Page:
With Ifangbondi, Pap set the creative cultural music revolution in Africa. Ifangbandi opened the eyes of Salif Keita, Youssou N’Dour, Mory Kante, Baba Maal, and Toure Kunda. The Hall of Fame Jamaican Reggae superstar Jimmy Cliff came to The Gambia in search of his roots and visited Pap Touray and the band. He travelled to Senegal with Ifangbondi to see the band play in Dakar. Dollar Brand alias Abdoulah Ibrahim, a Jazz pianist also visited the Ifangbondi band for musical inspiration and performed with them in Dakar, Senegal.
The biggest visit was by the American Jazz band, King Oliver Nelson with his 32-piece big band performing in Banjul at the McCarthy Square. Carlos Santana almost made it here but was delayed in Casamance. Taj Mahal, Youssou N’Dour and Herbie Hancock also visited the land of music, The Gambia, the birthplace of the musical instrument the kora. How can anyone ignore his music or treat it with contempt or refuse to allow it to improve your life?
This city of Banjul was were the first songbird of Africa and the star of the Paris music life and known all over Europe, the Great Lady Vicky Blaine was born. She conquered France after the American belly dancer Josephine Bake retired. Vicky Blain lived at Dobson Street in Banjul Half-Die a few steps away from where Pap lived.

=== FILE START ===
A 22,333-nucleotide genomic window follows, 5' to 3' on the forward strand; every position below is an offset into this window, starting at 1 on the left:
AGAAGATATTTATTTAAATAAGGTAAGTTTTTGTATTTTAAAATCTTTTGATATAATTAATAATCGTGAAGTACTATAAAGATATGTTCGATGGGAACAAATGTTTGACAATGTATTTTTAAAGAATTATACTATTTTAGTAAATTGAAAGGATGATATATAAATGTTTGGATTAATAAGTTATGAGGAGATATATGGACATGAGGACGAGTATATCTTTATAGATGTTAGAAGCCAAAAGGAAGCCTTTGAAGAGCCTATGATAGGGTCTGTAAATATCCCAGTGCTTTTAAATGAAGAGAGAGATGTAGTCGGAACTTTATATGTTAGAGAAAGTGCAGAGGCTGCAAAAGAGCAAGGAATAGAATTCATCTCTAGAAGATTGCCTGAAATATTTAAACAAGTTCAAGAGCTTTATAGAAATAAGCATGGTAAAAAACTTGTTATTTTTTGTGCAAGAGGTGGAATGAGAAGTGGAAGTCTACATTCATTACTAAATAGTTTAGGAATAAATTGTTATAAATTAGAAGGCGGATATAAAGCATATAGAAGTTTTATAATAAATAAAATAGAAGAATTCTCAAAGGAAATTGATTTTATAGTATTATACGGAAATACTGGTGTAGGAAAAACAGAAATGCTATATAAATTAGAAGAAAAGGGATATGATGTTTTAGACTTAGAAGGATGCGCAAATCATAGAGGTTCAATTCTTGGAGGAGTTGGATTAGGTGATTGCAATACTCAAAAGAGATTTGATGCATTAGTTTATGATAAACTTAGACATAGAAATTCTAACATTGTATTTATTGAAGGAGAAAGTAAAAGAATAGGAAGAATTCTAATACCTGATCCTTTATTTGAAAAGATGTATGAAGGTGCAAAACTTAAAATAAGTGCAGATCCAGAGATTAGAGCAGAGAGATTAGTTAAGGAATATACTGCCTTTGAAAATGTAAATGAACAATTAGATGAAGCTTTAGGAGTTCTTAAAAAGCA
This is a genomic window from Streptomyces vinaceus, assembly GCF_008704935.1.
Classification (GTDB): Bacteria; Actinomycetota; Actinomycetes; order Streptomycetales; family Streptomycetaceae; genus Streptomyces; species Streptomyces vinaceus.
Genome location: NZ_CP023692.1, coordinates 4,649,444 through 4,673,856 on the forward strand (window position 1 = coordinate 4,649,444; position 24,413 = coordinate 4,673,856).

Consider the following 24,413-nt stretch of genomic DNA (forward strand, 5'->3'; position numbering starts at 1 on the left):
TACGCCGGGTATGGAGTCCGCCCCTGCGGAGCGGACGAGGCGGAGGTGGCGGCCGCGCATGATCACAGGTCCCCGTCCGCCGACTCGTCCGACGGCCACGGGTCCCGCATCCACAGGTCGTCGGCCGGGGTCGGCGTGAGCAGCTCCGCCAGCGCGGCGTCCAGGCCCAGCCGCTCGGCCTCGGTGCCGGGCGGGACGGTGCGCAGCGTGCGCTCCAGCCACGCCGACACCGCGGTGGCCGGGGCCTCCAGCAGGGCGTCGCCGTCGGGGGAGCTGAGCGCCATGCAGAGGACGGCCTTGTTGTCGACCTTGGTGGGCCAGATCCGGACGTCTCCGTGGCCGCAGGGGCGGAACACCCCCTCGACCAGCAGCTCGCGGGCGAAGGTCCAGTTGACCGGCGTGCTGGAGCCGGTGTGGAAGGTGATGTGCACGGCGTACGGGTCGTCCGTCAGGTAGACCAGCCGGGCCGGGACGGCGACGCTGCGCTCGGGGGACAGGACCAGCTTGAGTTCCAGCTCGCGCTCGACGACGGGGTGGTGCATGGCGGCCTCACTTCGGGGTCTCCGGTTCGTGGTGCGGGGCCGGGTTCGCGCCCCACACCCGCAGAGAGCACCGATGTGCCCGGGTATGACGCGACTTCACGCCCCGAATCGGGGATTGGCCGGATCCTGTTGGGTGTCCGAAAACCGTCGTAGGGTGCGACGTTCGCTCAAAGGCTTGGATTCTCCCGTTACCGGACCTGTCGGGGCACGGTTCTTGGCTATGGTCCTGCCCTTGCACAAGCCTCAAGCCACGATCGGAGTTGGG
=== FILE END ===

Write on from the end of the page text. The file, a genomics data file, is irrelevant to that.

Vicky was Pap Touray’s musical sister and friend. They together sang on stage the famous Vicky Blain songs such as Black as Night,”Bismi la, Sunu Musal Kat and others which were huge success in the clubs of Monte Carlo, Ibiza, Monaco and in many parts of Europe and the world over. The duets of Pap and Vicky are full of versatility.
Pap Touray used his deep baritone voice to promote original black African naturality and Gambian spirituals, to share the cultures of other cultures and countries, and to benefit the labour and social movements of his time. He sang for peace and justice in five tribal languages throughout The Gambia and Senegal and the West African region.
Pap Touray became known as a citizen of the world, equally comfortable with the people of Senegal, Holland, and Sweden. Among his friends in Senegal were the great African poet and first president of Senegal Leopold Sedar Senghor, film maker Ousman Sembene, anthropologist Cheik Anta Diop, Actor and film maker Djibril Diop, Mam-Betty, Magia Niang, Dodou Ndiaye Ross, Gran Balle, Tanor Dieng, Mbaye Dieng and Madam Mitchelle of Balafong Night Club, Super Diamano Claude Gueye (Impressario) and Prosper Yang (Xalam II) Cheik Batchilly and Joe Ouakam, Francis Senghor and Frenchman Henri, Marget Wadda, Samb Diabarr Samb, Abdoulaye Narr Samb and Amad Ndiaye Samb and the list goes.